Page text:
Even with the best of intentions, it’s no secret that some mixed-use developments may be in the hole — literally and figuratively. “Depending on the state of construction, in some cases projects have stopped and the gates have been locked,” explains Taylor. “[Sometimes] the happiest developer is the one who hasn’t actually started to do hard construction.”
Of course, some provinces are faring better than others. “Downtown Toronto is a work/live/play community, so it’s a desirable area for people to go when, financially, things get tight,” explains Taylor. That’s one reason why Toronto is home to numerous mixed-use hotel developments that are currently under construction, including a new Four Seasons flagship property. The hotel/residence, which is expected to be finished in 2012, will be comprised of two towers — one with 259 hotel rooms and 101 private residences, the second with 103 private residences. The hotel will also include a restaurant, bar, ballroom, meeting space, spa and health club.
Luckily for the project’s developers, 75 per cent of the private residences have already been sold, with the down payments made on those units used to offset some of the construction cost. “We were fortunate to have started sales and sold the majority of the private residences before the economic downturn began,” says Erika Hansen, development manager of Four Seasons Hotels and Resorts in Toronto. But that doesn’t mean things are easy for the Four Season’s sales reps. “Our biggest challenges now are [vigilance] and lack of general market confidence among potential buyers. Our sales team continues to work hard to assure buyers that the combination of brand, service, location and physical product make the Four Seasons private residences in Toronto a good investment.”
While new hotel projects are in various stages of development in cities across Canada, it may also be the best time to retrofit or reposition an existing property. Lenders are willing to free up capital on deals that help improve existing assets. “Construction costs are low, and demand is low,” explains Taylor. “Spend the time [and money] to do it now, so you’re ready when the economy turns around.” But just when that might be is anyone’s guess, as it’s hard to make any short-term predictions considering the economy is in a constant state of flux.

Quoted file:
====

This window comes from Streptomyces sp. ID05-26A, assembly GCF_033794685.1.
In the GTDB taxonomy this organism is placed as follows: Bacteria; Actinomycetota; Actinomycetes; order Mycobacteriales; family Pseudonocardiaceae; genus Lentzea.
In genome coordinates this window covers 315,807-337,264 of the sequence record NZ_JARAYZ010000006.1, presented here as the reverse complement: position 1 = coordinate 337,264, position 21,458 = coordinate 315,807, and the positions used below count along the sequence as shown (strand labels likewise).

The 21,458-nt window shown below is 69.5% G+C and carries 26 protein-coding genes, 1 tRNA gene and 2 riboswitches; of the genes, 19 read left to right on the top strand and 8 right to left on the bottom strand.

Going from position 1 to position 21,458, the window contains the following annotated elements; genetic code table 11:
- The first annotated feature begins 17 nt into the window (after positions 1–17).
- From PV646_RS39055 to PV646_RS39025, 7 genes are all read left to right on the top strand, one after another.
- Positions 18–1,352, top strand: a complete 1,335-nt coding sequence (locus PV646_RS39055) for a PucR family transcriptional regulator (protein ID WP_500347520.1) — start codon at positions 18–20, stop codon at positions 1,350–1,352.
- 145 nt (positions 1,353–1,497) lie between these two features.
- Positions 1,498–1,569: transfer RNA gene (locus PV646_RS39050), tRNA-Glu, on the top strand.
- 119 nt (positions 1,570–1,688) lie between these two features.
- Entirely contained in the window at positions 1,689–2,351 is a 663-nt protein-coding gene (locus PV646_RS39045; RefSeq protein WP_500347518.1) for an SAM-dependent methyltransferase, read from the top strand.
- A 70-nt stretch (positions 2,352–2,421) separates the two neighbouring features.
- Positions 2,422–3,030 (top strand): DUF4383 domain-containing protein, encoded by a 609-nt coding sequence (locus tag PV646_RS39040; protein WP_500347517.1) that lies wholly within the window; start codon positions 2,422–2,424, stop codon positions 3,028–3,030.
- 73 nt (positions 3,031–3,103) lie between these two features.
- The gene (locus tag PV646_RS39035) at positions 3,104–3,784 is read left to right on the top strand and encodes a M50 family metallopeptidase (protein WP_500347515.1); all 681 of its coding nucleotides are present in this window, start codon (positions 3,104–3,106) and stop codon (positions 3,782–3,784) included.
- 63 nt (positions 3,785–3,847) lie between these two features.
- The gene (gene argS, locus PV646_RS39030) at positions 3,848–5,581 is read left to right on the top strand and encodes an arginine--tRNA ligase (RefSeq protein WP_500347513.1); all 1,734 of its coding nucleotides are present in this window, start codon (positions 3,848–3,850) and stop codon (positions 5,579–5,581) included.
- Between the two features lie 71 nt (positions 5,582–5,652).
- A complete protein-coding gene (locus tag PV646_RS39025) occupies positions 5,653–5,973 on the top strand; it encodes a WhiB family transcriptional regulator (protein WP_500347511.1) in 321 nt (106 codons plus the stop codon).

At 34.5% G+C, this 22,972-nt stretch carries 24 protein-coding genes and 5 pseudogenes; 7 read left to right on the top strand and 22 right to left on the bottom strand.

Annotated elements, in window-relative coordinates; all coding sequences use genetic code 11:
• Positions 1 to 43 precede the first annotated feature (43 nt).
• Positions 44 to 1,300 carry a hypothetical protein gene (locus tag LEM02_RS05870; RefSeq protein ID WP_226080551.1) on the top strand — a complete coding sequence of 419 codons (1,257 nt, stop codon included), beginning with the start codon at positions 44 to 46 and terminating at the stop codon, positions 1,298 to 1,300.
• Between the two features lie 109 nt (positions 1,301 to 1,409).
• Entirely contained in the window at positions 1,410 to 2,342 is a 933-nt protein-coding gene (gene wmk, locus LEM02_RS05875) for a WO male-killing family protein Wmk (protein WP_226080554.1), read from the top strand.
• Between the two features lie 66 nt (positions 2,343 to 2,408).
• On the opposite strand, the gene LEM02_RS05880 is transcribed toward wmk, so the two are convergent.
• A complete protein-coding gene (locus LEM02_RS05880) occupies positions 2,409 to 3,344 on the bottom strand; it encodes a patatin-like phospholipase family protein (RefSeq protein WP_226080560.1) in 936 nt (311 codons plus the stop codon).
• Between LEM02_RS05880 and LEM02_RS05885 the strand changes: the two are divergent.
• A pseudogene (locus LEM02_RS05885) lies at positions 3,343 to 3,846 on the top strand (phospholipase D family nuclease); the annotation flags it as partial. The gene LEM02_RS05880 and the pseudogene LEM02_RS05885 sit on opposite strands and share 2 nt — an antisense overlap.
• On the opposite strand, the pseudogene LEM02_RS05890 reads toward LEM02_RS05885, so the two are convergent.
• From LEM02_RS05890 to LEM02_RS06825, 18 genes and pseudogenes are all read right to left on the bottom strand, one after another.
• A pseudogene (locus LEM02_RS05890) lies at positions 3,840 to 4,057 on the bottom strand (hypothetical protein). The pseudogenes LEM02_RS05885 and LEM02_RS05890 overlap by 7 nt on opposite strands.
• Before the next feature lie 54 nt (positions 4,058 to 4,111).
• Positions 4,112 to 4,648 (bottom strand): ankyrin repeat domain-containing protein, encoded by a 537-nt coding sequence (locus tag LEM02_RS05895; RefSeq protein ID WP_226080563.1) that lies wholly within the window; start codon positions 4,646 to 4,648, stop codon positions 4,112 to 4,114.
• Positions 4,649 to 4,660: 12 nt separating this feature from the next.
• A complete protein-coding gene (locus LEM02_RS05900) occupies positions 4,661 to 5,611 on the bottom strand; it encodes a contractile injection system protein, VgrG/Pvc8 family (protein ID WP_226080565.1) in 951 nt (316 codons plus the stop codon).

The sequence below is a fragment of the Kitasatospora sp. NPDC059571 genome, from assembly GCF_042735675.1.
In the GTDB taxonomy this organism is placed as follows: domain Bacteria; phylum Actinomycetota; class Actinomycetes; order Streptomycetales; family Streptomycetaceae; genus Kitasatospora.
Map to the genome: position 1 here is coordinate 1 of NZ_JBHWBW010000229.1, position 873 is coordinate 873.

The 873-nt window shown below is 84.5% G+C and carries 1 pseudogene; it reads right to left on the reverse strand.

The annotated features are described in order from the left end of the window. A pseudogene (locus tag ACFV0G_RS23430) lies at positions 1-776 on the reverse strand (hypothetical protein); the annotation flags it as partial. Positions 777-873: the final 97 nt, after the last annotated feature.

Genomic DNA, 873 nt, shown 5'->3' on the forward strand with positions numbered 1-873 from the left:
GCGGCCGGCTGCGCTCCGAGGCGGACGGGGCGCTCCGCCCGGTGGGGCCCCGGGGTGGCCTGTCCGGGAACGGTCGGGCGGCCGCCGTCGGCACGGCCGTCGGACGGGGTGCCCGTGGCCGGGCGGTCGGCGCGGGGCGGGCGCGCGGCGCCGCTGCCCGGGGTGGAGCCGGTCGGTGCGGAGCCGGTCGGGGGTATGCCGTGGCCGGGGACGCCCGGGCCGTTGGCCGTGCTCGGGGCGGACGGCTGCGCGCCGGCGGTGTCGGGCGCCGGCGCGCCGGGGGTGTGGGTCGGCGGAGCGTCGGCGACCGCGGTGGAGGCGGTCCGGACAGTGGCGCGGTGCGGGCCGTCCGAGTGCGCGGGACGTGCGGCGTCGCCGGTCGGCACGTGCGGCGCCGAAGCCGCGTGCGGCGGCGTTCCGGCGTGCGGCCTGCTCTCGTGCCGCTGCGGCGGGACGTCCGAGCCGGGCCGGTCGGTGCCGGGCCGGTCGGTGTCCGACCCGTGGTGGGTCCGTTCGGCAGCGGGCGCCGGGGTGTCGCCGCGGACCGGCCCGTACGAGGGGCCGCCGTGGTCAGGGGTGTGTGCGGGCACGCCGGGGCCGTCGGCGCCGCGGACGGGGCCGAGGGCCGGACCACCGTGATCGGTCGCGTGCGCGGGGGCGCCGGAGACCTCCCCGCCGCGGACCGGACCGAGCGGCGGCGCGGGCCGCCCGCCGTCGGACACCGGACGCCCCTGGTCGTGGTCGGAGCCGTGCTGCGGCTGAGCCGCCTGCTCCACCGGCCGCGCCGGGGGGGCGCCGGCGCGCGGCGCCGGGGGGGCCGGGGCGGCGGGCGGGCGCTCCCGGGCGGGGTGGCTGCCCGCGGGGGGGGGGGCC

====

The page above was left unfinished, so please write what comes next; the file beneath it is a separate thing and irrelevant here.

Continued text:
“If anyone absolutely knew the answers going forward, that would be terrific. But I don’t think anyone really does,” reiterates Pennycook. Still, it’s clear the short-term forecast isn’t looking sunny. That said, industry insiders are sure at some point in the next few years we will recover from this slump, and when things get better, it’s only natural that newly built or renovated mixed-use buildings that boost infrastructure will be considered prime real estate for decades to come.
“There’s a co-relation between mixed-use projects and the sustainability movement. We’ve seen some great examples of that, not the least of which are resorts that have focused in on maximizing those efficiencies,” Taylor says. When more and more people live and work in the same building or surrounding community, people spend less time commuting, which eases congestion on roads and public transportation. It also gives people more time to work or spend time with their families while stimulating the local economy by visiting restaurants and going shopping.
“I’m bullish about mixed-use, and I think that we’re going to see more and more official plans and zoning,” says Taylor. “I think you’re going to see more of a government push toward mixed-use projects in the future. It’s going to be very much top of mind.”